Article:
By Larry Nelson
Veterans History Project 

Veterans History Project: Vickie L. Morlock, U.S. Marine Corps


It is a rare thing for a young woman to want to join the Marine Corps. When their advertisements appear on various media, finding a female in the coverage takes some work. But they are there. They trained and worked just as hard, had similar goals, and proudly served. They are “Marines”.

Vickie Morlock lived in Baker City, Oregon. She was eighteen years old. She completed her high school education. She knew college wasn’t going to be an option for her. She wanted to find a good job and get a career going. Hmm… it would be so cool to wear that uniform the Marines were wearing… and the next stop was the recruiting office in Boise, Idaho. She was ready to be a Marine. In a short time, the recruiter made sure she was on the plane headed to Paris Island, South Carolina. She didn’t need to bring a suitcase.

Once the plane landed at nearby Buford, S.C., the Marines had transportation laid on to gather up the new recruits and take them to the base. Many new people arrive at basic training centers at nighttime. One of the first things they see are the yellow painted footprints on the pavement near where their bus stops.

Each new person is invited to find a set of foot prints and stand on them. Further information will follow once that has been completed. Well, isn’t quite that smooth. There are actually people of substance with loud, trained voices, telling each person what to do, and how, and when, and where, and maybe the consequences of not taking action and please, do it right away? For a young lady from the other side of the Country, this was quite different.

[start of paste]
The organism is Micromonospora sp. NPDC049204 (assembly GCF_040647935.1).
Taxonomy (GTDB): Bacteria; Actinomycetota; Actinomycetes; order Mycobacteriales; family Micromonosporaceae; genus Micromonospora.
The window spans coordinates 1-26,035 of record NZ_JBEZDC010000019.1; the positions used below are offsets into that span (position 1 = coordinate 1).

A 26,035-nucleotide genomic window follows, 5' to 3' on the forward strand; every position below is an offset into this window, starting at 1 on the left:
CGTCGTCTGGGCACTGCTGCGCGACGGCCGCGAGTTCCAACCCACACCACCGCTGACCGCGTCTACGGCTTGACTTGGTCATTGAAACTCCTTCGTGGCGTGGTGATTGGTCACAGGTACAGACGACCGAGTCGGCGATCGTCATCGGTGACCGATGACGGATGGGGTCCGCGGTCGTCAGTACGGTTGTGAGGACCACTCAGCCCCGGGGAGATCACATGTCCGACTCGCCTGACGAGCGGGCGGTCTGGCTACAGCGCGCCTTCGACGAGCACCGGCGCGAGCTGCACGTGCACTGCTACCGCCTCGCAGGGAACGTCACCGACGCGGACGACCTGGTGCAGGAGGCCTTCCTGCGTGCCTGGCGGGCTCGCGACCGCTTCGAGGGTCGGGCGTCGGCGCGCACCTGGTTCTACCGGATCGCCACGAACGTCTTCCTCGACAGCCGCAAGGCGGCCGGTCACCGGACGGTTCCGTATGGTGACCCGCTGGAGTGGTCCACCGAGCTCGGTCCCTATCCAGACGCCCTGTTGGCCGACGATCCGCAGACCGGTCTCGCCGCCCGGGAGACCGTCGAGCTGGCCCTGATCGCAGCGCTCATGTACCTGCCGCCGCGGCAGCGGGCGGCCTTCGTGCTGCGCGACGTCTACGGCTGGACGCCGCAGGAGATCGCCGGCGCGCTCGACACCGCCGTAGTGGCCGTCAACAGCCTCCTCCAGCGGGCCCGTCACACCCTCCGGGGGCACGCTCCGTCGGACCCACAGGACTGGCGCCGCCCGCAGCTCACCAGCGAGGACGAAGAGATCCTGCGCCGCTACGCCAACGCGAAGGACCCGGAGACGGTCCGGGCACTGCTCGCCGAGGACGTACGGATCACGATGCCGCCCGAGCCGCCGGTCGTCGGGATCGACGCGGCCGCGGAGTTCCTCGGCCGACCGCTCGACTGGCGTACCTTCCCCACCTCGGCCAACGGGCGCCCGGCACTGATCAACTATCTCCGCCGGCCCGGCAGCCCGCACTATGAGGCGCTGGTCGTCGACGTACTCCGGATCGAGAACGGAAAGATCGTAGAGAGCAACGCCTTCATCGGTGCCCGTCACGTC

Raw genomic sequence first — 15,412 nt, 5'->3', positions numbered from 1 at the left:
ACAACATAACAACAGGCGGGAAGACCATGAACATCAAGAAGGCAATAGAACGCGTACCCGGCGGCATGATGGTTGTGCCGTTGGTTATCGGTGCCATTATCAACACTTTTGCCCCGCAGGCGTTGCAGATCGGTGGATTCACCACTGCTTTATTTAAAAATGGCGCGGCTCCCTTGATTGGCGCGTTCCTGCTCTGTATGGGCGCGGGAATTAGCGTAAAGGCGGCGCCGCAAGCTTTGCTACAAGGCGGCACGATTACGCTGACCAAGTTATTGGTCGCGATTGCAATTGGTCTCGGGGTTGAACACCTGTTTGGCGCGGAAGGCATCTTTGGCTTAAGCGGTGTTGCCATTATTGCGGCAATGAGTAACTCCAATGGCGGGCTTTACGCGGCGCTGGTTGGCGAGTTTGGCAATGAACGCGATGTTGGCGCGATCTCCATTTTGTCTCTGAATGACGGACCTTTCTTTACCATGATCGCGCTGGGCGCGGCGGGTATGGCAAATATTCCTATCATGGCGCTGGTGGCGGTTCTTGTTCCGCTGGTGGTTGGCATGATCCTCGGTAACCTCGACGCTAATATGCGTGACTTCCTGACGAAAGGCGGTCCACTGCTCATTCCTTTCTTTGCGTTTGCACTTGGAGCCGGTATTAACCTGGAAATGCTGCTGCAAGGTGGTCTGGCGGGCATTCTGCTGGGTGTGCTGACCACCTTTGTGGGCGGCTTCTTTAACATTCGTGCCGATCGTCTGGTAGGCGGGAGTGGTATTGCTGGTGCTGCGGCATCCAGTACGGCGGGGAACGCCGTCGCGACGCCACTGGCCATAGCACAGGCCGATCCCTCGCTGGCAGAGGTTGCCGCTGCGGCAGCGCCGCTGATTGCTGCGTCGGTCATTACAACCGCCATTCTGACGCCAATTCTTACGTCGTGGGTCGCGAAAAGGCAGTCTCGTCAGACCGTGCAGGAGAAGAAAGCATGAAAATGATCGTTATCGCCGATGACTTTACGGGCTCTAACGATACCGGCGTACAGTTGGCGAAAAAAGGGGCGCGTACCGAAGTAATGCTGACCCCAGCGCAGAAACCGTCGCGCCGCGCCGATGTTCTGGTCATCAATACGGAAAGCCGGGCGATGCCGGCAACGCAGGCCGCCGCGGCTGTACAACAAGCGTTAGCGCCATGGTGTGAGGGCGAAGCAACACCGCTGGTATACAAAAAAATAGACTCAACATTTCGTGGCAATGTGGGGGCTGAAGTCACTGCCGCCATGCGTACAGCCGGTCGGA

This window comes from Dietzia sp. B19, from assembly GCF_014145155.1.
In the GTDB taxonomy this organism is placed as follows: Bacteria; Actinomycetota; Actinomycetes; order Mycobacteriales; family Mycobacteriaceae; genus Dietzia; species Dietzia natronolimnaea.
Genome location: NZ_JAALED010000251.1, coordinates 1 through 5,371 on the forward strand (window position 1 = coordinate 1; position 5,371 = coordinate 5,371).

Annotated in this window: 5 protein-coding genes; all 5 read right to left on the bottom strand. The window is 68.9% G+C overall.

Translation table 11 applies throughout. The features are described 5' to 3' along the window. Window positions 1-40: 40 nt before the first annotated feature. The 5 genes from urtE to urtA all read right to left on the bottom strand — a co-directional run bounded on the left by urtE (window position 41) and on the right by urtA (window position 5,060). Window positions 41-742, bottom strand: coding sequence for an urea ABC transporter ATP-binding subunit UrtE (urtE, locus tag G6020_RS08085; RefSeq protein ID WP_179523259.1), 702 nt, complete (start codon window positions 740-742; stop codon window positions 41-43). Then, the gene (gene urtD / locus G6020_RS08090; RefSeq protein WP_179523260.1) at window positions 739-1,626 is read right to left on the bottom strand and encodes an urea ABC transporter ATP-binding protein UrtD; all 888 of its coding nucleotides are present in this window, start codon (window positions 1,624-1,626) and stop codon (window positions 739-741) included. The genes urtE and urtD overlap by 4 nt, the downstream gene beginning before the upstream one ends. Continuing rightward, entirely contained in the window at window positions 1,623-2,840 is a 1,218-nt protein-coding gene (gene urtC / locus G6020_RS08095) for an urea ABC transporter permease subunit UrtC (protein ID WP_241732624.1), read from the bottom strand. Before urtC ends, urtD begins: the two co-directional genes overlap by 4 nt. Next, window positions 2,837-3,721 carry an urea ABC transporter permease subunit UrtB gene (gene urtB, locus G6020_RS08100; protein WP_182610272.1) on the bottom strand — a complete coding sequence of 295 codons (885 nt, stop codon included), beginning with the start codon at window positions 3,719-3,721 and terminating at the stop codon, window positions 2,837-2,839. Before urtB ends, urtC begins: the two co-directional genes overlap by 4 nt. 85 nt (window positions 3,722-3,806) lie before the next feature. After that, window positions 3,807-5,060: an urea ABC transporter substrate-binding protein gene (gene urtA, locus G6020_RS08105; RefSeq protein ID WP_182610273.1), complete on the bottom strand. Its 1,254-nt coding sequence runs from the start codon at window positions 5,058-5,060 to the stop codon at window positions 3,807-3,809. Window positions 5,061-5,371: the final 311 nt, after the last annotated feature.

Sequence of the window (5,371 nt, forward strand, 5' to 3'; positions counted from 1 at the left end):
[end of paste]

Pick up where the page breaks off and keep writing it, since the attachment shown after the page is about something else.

The female drill Instructors physically arranged the new female recruits. They had their attention and provided useful information about the next few hours. First, here is where you are going to be living. There were sixty-eight young female recruits. They lined up by two’s. These on the left go here, on the right, go there. The building was a two-story World War II barracks. The Drill Instructors would be housed on the upper level.

The recruits were lined up in the room. They were given the command “at ease”. Now was the time the new people were going to be introduced to the USMC. The Drill Instructors were fully depicting the next few weeks of their lives. The Drill Instructor’s uniforms were perfect; they used loud clear speech; their demeanor was very professional. Vickie knew she was in the presence of a Marine. It was also her nineteenth birthday and she wondered what the heck she had gotten herself into.

The rigors of basic training went well for Vickie. She wasn’t an accomplished runner and/or athlete before, but she met the requirements. They issued the clothing that would be needed for female recruits. She obtained the measured haircut.

When they marched to the rifle range, there was a bit of a problem. When it was her turn to hold, aim and shoot the M-16A2 rifle, the rifle range trainer noticed there was a problem. Vickie told the Sergeant that she was left handed. “Huh? Just go ahead and shoot like you were right handed”. The training concept fell apart because she had neither experience with weapons nor with being right handed. Finally, they found a way for her to be successful. This was a big of step for the trainers as for the trainees, clearly.